We know how to avoid mistakes that derail your financial plans;

We know what critical behaviors are needed for financial progress;

We know where to focus in order to change your trajectory

Last week we discussed how to avoid mistakes as a crucial component of moving towards your financial goals. This week, we want to look at what critical behaviors are needed in order to accomplish these long-term goals.

Where Are Your Blind Spots?

We strongly believe that one of the most valuable things we do for clients is coaching them to continue working their long-term plan through all market cycles. Financial lives are often hurt by reacting to short-term events or market variability. We counsel clients to become “permanent investors” instead of trying to hop in and out of the markets. Famed Fidelity Magellan Fund manager Peter Lynch put it this way, “Far more money has been lost by investors preparing for corrections, or trying to anticipate corrections, than has been lost in the corrections themselves”.

We help clients understand the cognitive tendencies in financial decision-making and highlight some of the behaviors to avoid. These include overconfidence, loss aversion, hindsight bias, confirmation bias and many others. These cognitive biases easily devolve into financial decision blind spots and can unravel long-term planning goals.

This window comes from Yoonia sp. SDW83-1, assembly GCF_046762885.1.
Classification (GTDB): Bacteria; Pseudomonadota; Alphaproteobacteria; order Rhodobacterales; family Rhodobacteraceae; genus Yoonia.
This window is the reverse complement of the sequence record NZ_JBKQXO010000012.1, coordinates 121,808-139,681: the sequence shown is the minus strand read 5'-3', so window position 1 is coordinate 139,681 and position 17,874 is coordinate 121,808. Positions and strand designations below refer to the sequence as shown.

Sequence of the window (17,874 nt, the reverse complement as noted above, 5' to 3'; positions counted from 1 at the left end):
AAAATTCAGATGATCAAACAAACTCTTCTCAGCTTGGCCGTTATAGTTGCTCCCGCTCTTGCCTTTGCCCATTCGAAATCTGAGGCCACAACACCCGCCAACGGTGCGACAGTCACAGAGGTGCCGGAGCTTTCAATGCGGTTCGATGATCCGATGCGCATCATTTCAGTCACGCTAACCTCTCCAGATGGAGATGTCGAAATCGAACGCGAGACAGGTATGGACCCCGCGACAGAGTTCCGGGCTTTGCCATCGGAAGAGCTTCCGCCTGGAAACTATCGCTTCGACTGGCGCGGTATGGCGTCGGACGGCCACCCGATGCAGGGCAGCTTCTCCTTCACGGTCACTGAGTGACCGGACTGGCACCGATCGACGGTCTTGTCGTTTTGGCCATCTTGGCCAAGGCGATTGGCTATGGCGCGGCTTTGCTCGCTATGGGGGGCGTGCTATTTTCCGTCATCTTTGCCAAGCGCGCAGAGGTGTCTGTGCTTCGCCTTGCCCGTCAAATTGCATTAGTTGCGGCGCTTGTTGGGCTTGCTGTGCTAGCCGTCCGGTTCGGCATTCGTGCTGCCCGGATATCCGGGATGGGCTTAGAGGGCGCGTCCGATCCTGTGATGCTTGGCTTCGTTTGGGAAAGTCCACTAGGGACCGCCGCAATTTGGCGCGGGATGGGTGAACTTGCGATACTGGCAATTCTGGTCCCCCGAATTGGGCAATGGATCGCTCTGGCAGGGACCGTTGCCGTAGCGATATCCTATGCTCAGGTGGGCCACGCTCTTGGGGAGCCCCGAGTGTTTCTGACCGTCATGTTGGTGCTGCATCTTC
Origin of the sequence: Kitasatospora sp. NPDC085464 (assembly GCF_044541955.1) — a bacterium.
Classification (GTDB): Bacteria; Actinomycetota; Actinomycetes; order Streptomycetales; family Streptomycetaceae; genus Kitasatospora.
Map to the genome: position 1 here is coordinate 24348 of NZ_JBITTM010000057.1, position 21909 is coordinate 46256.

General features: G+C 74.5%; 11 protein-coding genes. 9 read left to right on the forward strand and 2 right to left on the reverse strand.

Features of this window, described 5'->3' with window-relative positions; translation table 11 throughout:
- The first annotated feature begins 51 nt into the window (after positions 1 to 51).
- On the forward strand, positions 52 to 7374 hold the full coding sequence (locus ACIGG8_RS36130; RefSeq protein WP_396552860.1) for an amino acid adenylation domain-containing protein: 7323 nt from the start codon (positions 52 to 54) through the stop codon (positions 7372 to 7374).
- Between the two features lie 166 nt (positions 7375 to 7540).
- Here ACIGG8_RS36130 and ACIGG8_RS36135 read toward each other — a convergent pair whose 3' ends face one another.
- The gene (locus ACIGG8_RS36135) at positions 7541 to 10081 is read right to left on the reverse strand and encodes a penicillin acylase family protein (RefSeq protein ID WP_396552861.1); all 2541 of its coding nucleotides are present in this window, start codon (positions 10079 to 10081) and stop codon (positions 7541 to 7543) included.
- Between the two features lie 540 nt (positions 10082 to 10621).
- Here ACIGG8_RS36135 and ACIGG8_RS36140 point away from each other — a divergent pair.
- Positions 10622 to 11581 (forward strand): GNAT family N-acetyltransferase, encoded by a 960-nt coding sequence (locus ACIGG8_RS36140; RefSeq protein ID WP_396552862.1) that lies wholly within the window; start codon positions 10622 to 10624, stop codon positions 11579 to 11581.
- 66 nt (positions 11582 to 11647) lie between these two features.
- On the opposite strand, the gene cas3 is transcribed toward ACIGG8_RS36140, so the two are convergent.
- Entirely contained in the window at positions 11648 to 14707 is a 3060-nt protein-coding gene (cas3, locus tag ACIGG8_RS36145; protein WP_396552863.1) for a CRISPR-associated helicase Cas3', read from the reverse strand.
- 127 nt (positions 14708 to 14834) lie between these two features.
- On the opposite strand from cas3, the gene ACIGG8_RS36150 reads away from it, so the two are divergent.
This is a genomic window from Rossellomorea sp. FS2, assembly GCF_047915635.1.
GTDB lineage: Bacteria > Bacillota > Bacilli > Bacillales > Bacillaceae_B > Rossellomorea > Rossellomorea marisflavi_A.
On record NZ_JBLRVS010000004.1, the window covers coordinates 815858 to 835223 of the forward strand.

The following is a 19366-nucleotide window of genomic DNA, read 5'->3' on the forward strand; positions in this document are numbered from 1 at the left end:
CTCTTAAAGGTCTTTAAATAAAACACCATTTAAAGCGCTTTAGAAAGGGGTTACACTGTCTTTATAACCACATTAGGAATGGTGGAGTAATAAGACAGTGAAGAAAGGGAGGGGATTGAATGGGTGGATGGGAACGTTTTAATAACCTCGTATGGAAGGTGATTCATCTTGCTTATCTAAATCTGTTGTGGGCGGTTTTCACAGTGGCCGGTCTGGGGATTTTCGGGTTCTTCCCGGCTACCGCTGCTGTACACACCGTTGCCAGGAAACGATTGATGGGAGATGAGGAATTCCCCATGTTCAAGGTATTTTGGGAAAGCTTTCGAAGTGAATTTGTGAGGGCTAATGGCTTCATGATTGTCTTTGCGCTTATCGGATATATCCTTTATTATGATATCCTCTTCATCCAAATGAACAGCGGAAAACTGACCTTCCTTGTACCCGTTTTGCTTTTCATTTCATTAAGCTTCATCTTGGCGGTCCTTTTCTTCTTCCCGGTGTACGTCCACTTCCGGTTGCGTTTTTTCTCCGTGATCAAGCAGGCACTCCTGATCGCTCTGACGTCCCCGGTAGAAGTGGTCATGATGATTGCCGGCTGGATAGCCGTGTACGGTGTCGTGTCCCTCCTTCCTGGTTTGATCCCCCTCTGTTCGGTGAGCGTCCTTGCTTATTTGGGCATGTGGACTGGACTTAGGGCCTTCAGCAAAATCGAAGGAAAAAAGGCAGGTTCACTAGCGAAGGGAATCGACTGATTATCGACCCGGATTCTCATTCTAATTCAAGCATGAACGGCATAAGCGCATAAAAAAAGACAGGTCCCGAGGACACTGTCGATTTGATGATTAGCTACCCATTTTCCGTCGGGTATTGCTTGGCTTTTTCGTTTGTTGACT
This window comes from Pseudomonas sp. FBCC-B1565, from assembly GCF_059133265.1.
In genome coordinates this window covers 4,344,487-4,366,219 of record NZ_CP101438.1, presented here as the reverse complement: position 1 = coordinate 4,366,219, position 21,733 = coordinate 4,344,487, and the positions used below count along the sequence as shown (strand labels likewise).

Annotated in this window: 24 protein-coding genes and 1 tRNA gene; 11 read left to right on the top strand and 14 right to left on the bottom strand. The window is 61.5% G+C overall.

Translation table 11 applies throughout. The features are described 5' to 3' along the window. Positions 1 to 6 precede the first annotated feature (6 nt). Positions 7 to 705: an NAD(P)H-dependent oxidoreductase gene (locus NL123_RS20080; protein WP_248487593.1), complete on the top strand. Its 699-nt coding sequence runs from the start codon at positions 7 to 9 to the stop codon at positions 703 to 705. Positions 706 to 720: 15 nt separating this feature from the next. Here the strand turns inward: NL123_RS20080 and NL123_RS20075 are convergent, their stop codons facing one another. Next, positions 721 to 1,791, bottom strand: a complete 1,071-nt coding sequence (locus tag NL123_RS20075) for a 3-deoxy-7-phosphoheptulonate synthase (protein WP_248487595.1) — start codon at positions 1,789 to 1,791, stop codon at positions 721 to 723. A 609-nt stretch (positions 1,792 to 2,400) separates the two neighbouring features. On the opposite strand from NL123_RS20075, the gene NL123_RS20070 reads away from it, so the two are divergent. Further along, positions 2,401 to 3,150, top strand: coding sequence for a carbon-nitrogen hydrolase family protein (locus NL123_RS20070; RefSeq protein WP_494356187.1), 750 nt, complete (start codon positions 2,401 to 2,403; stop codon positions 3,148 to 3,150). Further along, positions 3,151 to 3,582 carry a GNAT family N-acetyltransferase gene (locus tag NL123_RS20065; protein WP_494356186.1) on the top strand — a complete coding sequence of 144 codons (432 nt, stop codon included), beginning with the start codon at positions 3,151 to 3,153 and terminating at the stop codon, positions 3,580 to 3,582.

Are You On The Right Track?

Classical economics assumes that individuals assess risk and make financial decisions rationally. However, research done over the past couple decades has demonstrated that perception of risk is deeply impacted by complex psychological and cognitive processes.

At the core of every financial choice lies the expectation that you will receive something of value in return. If you make an investment, the decision is made expecting that over some period of time, you will be rewarded. Of course, risk of loss is part of the decision matrix as well. In this vein, risk should mean the possibility of permanent loss, not temporary price variability or volatility. Understanding this distinction is perhaps the most critical behavior required to move positively towards your long-term financial goals.

Along with recognizing the difference between loss and volatility, appreciating the inputs that you can control is another critical behavior. You can control how much you spend, how much you save, your timeframe and your allocation (between stocks and bonds). You cannot control the broad economy, taxes, inflation rates, politics or random events. Spending precious mental energy and time trying to manipulate any of those factors diverts your attention from the long-term planning goals that you are trying to attain.

Are You Willing…

Last on this list but certainly not least, it is absolutely critical that you are willing to learn. Individuals who are learners are also willing to make changes as needed. Life can be complicated and dynamic. It is crucial that you have the openness to learn and the willingness to adjust. These critical behaviors will help separate you from most investors who bounce around in the financial ocean without much direction. Ready to take the first step? Ready for a real conversation?

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